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MN Permit Holder WILL NOT Be Charged !!!

Discussion in 'Shooting Related Threads' started by primed, Oct 29, 2011.

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  1. primed

    primed Well-Known Member

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    Just an update without all the clutter.

    10/28/2011 Hennepin County prosecutor, Mike Freeman, announced that no charges would be brought against the good samaritan who shot and killed the armed robber in this case.

    The robber's sister was charged with aiding and abetting in this case and two counts of aggravated first-degree robbery for other activities, according to a criminal complaint.

    Their mother was captured on video attempting to cash checks from one of her daughter's robberies. A close knit family I guess.

    "While this man is to be commended for helping his fellow citizen in need, a note of caution is appropriate," Freeman said in a statement. (Incident one)

    Apparently the good samaritan chased the robber with his car (incident two) and shot the robber after the robber pointed a gun at him. That was self defense according to the county prosecutor. (incident three)

    "If the scenario above were correct, the actions taken may be perfectly legal but likely still ILL ADVISED." Please don't try this at home.

    So endeth the speculation about criminal charges in Minnesota. All is well in Minnesota and the law is still the law (written in English for most to understand).
     
  2. jimrich60

    jimrich60 Member

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    All's well that ends well. Still, a lesson here, as noted by the DA. A CCW license does not turn a citizen into a "defacto" law enforcement officer. It is for self defense and protection, and acting as an LEO, chasing down a bad guy who is posing " no immediate threat to you or your family" is not likely a very smart move.

    Jim R
     
  3. BigM-Perazzi

    BigM-Perazzi Well-Known Member

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    I'm missing what he did wrong.
    If your in your vehicle, on your phone, directing the Le to him, and he points his gun at you, and you cap his ass, err, sorry, fire in self defense. That's an issue??
     
  4. primed

    primed Well-Known Member

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    Hey Tim

    I would not have done that myself. You and Nancy dress warm if you're going to Minneapolis. I have 23 on my thermometer.

    Bob
     
  5. Shooting Coach

    Shooting Coach Well-Known Member

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    He is ONE LUCKY SOB! Glad he got out of it, but he could have easily spent the next five years in court.

    The scumbag family could still try to shake the money tree in civil court.
     
  6. ColtM1911A1

    ColtM1911A1 Member

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    Again, I am a CCW instructor in Minnesota and I am glad this fellow will not be prosecuted. He's extremely lucky that some bogus charge was not laid on his head. That could have been the case; it wasn't, and the Minneapolis court system got it right...

    Future permit holders: do not follow this line of reasoning -- the odds are not in your corner....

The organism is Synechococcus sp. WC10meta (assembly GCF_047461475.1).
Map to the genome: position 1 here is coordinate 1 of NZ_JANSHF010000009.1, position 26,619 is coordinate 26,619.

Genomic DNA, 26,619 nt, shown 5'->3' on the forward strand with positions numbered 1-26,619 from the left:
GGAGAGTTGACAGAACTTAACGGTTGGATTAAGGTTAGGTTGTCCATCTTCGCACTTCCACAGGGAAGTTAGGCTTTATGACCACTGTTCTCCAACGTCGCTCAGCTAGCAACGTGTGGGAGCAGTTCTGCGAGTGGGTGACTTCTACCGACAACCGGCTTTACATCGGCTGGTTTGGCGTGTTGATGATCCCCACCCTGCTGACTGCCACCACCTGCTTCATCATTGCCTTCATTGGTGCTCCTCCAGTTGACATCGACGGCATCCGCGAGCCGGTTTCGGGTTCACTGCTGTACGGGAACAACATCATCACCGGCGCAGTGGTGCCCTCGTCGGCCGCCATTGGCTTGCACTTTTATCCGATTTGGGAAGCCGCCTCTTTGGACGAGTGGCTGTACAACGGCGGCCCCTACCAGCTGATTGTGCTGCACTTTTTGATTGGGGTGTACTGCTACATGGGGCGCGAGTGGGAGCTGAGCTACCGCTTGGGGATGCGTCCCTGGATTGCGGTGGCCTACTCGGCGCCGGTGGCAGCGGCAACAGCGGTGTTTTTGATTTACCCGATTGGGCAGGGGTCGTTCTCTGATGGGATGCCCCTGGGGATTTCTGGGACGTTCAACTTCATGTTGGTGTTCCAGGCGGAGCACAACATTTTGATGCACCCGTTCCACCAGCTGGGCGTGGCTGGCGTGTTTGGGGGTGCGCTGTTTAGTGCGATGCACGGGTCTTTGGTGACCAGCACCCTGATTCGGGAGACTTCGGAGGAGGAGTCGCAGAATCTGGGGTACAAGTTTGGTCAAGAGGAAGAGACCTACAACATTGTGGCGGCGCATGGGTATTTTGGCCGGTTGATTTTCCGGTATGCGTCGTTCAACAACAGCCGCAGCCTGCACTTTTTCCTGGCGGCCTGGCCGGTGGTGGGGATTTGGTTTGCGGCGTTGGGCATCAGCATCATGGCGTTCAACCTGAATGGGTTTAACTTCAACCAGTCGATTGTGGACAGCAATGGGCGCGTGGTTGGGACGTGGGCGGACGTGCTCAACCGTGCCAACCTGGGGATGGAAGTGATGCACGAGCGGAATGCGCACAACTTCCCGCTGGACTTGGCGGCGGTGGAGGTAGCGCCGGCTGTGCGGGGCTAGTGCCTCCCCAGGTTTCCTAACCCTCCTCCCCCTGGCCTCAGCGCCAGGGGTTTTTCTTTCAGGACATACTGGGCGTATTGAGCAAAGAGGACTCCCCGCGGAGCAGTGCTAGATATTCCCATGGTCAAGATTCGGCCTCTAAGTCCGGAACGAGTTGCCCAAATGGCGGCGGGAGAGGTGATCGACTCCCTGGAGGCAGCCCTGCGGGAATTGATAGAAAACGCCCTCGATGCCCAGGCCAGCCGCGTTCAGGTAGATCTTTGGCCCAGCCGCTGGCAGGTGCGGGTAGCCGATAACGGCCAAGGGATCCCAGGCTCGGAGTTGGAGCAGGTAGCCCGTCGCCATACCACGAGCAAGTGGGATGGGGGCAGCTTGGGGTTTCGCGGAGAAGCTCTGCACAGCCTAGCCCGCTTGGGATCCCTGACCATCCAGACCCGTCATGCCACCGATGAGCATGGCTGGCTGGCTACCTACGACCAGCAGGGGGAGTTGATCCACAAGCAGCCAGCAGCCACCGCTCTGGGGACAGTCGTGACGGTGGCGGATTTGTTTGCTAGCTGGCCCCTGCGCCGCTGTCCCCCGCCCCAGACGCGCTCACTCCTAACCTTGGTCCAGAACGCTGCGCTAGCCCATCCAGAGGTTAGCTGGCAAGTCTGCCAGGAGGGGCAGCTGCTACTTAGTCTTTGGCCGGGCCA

7. Remstar311

    Remstar311 Member

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    Future permit holds now have a precedent.
     
  8. ysr_racer

    ysr_racer Active Member

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    Kids, don't try this at home.
     
  9. davidjayuden

    davidjayuden Well-Known Member

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    But as it was said earlier, now the lawsuits will push him into bankruptcy.
    dju
     
  10. BigM-Perazzi

    BigM-Perazzi Well-Known Member

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    I doubt it.
     
  11. Oscar Ray

    Oscar Ray TS Member

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    Sounds like the whole family is in jail to me. Oscar
     
  12. primed

    primed Well-Known Member

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  13. PAR8HED

    PAR8HED Member

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    Usual disclaimer, anything I say is not gospel and another attorney may have a different opinion. As the civil suit idea has been tossed out, the idea that a case could be brought is a very real possibility. Could a PI attorney file such a suit, yes. Is it possibly a successful case, perhaps. Good idea? In my opinion, not really.

    First, where's the money to satisfy the judgment? I seriously doubt this guy's homeowners insurance will cover it. So how is the PI attorney going to get paid after the case is over? And this will likely not settle out of court, so the PI attorney will be fronting several thousand dollars to prepare for trial that may not be successful. Also, what kind of witness will this guy be? Will the jury find him credible in his testimony? All the above factors and alot more come into play.

    The deceased will play a part in a possible trial as well as the family. Are they credible witnesses? Can you impeach them with prior bad acts and will a jury be able to relate to them? It's possible both ways, depends on the judge. What about the facts, is one party more negligent than another?

    Juries are skeptical creatures at best. Given the facts that are reported in the Mpls Star & Sickle, I'm not sure a plaintiff would be successful.

    Hal Hitchcock
     
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